Nichola Latzgo BFA '18 (Animation)

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Nichola Latzgo BFA '18 (Animation)

Q: When did you first think that you wanted to create animation, not just enjoy it?

My parents would rent and re-rent the Yellow Submarine for me as a child, and that film is absolutely what sparked my need to animate. I was obsessed with the sea of monsters scene, and to this day, I pretty much only draw strange creatures. I always wanted to see my drawings come to life, but it wasn't until I started to research UArts and watch some work of previous students that I realized that this dream could actually come to fruition. I was under the impression that going to school for animation these days meant toiling away doing minor effects for movies or commercials. Once I saw the work emerging from the UArts program, I realized that my dream of becoming a 2D character animator and bringing my monsters alive could actually come true!

Q: Whereas most college students tend to head directly from high school into college and a 4-year degree cycle, that hasn’t been your chosen path. Can you elaborate on your educational journey up to now?

I graduated from Parkland High School in 2007, and chose to attend Lehigh Carbon Community College for graphic design. I studied under a phenomenal professor named Steven Weitz, who worked for years as an animator. With his help, I developed a solid grasp on the Adobe Creative Suite. Towards the end of my two-year degree, I became involved in my schools FM radio station, 90.3 WXLV. This interest turned into a passion, and after graduating in 2009 for graphic design, I threw myself right into a second associate's program for music and sound design. I hosted my own radio show for the next two years, and had the privilege of working with Harry Snodgrass, whose accomplishments include sound design for MallratsNapoleon Dynamite, and an Emmy for Flight 93. After graduating with my second associate degree, I moved to Philadelphia with ambitions of transferring into a four-year university. I was initially overwhelmed by the options that the various Philadelphia art schools offered, and decided to focus my time on saving money and establishing myself in the city. During this time I was producing tons of art, and exploring a wide variety of mediums, including street art, fiber sculpture, and knitting. I was also working in a kitchen, and while this work was creative in it’s own right, I became anxious to develop myself further as an artist. Four years after I moved to the city, I pushed myself to applying for the University of the Arts for animation, and I was accepted for the Spring 2016 semester.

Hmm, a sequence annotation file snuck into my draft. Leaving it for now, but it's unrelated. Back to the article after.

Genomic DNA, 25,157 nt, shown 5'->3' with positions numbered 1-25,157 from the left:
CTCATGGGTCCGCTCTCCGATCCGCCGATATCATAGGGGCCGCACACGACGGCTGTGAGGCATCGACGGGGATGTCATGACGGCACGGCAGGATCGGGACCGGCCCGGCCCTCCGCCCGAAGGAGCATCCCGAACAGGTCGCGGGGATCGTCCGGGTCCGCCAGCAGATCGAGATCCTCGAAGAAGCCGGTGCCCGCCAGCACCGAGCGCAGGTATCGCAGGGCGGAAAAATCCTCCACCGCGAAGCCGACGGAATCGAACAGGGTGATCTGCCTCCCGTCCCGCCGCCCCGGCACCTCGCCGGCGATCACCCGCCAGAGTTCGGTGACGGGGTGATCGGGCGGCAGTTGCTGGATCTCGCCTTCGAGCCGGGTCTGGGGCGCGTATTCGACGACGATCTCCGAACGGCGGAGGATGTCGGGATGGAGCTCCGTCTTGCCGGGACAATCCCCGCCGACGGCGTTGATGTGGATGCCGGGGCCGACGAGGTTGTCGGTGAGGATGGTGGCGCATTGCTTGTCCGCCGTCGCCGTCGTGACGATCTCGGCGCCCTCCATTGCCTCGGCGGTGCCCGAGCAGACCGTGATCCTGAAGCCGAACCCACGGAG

Q: Can you talk a little bit more about your street art, fiber sculpture, and knitting work?

Philly has a very dynamic street art community, which I became involved in when I first moved to the city. Sticker meet-ups were an awesome way for me to meet artists within the community and practice my drawing skills. Sticker art is often focused on developing a character that acts as your tag. My character is a little ghost who haunts Philadelphia, and it interesting to see how he has developed over the years. Sticker art is a great practice because it deals heavily with repetition. I have drawn my ghost character thousands of times, and I feel like I get to know his personality a little bit more with each repetition. It also trains you to develop less of a physical attachment to your artwork, considering most outdoor stickers are destroyed quite quickly.

My mum taught me how to knit almost three years ago, and it has become one of my absolute favorite mediums. I started off knitting lumpy scarves and poorly fitted hats, but with the help of youtube tutorials and the supportive community of Revelry.com, I quickly progressed to stranger things. I aim to knit surreal outfits that shroud the wearer in color, secrecy, and excessive folds of fabric. I love to imagine a world where personal identity is completely private, and alien beings are never seen without their strange and completely concealing outfits on. Many of my outfits mirror those worn by characters in my sketchbooks. I enjoy the contrast between soft, bright knitwear and sinister hidden faces. My series of masks, started in 2014, plays on all of these themes. Wearing them out in public is a lot of fun!

I first voyaged into the world of fiber art sculpture with my ambitions to create puppets, as a means for bringing my characters to life. My first puppet was Toad.

I sculpted his head from a massive ball of foam, and found the fabric for his skin, mouth and eyes from a discount upholstery depot. Making him was some of the most fun I have ever had on a project, and I vastly underestimated how much I love puppeteering him. I went on to make various other live hand and rod puppets, who bring me a lot of joy! I combined my love of puppetry and knitting in the creation of my Shaman, who was a proud participant in The University of the Arts' Art Unleashed show in 2016. He is knit out of a rainbow of acrylic yarn, with extensive embroidered and beaded adornments. I have more of these knit creatures in the works right now!

Q: Why animation? Why not comics or illustration or graphic design or “fabric art” or knitimation?